It is a form of language that uses figures of speech, such as metaphors or similes, to convey persuasive and impactful messaging.
Below we will review the elements of figurative language, including how to craft your own messaging using a more creative tone out in the world.
What is figurative language? Have you experienced figurative language being used?
It’s likely that during this time, at least two people shared a personal story with the group.
Now, think about which story stood out to you more and was more enjoyable to listen to: was it the story that simply communicated an event very coldly and factually, or the story that included descriptions, references, and had multiple twists and turns?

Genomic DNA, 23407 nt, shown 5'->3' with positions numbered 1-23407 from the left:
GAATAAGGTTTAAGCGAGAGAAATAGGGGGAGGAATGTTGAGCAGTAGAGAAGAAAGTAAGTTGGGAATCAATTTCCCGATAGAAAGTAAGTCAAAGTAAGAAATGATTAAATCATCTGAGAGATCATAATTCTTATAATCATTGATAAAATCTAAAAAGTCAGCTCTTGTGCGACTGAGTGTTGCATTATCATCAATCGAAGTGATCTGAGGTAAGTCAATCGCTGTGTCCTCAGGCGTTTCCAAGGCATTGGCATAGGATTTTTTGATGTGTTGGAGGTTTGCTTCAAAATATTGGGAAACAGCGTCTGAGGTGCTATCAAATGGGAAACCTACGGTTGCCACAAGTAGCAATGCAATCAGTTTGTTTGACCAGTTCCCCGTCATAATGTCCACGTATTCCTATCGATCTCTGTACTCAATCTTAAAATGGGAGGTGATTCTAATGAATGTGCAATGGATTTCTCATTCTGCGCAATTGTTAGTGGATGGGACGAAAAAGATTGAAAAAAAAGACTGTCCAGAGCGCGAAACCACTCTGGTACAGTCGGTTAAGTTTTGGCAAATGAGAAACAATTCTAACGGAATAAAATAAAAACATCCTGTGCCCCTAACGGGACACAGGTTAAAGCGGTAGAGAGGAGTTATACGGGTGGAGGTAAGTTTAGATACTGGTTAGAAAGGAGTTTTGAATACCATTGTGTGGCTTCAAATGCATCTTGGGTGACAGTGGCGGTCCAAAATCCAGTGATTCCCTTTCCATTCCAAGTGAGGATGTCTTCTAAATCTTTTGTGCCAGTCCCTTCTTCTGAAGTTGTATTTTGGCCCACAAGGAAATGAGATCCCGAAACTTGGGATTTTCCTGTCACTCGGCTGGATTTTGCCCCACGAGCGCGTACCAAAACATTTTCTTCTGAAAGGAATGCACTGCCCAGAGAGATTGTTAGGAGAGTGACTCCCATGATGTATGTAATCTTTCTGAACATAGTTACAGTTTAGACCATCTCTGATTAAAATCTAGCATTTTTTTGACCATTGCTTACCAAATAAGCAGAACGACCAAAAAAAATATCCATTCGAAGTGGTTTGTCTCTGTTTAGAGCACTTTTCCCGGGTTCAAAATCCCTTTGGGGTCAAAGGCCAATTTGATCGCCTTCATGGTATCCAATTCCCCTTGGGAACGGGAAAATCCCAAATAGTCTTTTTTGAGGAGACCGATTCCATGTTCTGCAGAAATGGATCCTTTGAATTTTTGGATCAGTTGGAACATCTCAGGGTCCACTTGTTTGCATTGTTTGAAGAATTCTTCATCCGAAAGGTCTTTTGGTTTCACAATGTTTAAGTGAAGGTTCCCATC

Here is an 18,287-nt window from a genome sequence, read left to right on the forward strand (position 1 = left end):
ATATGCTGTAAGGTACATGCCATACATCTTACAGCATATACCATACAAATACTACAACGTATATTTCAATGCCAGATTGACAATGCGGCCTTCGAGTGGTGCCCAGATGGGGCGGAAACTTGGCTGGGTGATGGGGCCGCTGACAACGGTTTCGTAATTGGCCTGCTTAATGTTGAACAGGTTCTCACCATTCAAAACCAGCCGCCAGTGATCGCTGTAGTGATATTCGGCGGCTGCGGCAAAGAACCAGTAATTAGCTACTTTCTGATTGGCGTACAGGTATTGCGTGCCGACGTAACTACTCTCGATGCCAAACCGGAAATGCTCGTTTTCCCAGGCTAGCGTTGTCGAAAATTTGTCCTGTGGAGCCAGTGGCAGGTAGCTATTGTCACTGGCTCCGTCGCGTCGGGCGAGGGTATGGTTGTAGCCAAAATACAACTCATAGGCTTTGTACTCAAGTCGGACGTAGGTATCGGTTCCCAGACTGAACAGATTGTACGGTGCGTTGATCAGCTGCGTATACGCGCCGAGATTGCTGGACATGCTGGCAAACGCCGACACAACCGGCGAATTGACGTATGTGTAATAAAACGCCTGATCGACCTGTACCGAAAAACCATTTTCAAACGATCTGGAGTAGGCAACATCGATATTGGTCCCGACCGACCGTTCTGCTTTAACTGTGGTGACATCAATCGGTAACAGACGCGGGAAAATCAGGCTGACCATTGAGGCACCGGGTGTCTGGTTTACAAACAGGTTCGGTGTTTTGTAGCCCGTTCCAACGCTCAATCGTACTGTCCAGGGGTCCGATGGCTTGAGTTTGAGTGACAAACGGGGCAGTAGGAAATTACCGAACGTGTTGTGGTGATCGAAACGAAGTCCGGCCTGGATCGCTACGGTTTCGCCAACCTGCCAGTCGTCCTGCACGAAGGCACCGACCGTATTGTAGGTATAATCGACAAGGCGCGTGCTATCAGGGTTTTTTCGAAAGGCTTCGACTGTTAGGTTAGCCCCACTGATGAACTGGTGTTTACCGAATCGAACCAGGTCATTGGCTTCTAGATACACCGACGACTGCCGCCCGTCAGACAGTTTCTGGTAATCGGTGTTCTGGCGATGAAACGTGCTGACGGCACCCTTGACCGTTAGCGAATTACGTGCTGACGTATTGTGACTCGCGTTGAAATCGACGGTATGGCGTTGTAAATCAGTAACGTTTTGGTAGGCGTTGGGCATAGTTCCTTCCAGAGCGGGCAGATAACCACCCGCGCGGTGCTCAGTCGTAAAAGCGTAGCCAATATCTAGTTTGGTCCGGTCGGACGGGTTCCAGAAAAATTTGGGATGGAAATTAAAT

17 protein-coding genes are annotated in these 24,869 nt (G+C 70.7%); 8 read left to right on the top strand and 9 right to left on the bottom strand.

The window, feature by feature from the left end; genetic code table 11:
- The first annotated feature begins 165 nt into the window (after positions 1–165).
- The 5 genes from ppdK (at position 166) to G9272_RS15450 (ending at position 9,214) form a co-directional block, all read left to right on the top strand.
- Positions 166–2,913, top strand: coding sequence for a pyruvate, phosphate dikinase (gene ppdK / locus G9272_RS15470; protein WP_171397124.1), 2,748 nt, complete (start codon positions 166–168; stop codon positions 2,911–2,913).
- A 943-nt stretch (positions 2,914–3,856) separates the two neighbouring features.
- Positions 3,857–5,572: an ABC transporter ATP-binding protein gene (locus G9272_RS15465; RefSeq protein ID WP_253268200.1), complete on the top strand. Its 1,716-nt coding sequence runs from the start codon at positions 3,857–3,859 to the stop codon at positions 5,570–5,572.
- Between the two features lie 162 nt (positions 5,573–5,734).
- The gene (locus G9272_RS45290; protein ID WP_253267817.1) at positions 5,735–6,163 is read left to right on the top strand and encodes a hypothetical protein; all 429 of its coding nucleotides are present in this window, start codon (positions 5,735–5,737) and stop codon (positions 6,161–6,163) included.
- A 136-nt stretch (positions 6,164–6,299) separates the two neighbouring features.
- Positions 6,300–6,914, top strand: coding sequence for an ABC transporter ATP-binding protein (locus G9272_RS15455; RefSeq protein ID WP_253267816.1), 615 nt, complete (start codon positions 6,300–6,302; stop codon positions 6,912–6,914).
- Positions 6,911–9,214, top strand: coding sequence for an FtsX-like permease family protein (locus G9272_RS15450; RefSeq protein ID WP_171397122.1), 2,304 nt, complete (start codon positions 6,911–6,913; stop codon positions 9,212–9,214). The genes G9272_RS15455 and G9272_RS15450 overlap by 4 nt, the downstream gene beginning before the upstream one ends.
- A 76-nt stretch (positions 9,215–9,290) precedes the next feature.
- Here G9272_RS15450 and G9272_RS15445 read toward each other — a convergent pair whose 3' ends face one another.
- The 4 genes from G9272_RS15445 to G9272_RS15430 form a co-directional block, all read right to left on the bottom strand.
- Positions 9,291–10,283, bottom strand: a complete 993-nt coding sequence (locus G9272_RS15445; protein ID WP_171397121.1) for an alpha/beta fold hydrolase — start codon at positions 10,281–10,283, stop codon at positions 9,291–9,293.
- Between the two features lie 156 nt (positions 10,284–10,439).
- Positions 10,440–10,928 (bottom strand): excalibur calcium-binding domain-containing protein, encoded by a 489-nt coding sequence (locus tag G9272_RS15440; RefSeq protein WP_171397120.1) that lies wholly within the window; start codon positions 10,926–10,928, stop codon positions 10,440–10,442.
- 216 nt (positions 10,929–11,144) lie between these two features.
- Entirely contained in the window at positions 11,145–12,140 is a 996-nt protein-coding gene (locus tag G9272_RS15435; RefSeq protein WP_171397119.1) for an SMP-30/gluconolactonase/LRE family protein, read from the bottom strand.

To fully understand how and why figurative language is successful, it’s crucial to grasp the context with which it is used.
Contexts of figurative language use
Typically, figurative language adds spice to our communication by providing relatable material in various forms that connect the listener with the speaker.
If we did not speak with figurative language during informal social conversations, chances are our stories and conversing would be pretty dry and difficult to follow.
That said, non-figurative language, or “literal language”, is often best used in formal situations, such as with professional communications and academic papers.
To determine if figurative language is appropriate, we must first examine the different types of figurative language that can be used.
Different types of figurative language
Within the figurative language family, many different figures of speech can be used.